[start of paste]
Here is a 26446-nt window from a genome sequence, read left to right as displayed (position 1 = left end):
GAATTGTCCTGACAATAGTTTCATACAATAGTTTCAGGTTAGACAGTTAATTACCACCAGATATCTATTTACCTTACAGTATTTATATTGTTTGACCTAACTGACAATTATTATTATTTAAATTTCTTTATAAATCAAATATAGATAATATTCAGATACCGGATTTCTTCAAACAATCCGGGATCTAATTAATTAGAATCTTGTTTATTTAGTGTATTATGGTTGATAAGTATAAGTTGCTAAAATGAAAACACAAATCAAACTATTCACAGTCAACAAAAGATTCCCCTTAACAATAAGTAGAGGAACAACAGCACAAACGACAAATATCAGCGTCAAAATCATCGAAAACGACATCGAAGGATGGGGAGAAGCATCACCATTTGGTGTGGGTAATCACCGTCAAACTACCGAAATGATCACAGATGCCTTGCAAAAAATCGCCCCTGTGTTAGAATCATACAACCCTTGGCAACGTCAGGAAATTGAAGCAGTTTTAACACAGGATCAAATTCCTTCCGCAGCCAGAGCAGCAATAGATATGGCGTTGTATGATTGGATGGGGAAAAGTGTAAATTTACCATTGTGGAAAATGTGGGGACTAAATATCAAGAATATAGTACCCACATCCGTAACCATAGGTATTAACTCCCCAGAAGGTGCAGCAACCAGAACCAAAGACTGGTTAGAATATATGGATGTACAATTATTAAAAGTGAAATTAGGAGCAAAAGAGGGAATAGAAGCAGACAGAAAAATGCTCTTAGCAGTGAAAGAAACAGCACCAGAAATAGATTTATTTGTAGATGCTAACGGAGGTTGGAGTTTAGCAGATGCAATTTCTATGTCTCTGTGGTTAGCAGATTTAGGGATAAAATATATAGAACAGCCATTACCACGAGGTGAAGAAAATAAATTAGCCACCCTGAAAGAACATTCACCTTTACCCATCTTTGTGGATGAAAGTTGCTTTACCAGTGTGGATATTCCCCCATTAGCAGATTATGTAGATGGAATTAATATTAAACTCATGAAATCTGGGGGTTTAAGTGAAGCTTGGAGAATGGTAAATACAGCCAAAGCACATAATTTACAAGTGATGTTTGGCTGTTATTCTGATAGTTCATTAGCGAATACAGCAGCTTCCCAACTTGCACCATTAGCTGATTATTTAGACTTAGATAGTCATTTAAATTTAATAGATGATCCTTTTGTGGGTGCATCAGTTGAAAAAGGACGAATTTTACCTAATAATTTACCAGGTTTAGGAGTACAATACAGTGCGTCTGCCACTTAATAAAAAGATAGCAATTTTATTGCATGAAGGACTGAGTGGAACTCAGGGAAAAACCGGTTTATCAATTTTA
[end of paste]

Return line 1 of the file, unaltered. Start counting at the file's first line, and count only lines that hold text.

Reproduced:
Here is a 26446-nt window from a genome sequence, read left to right as displayed (position 1 = left end):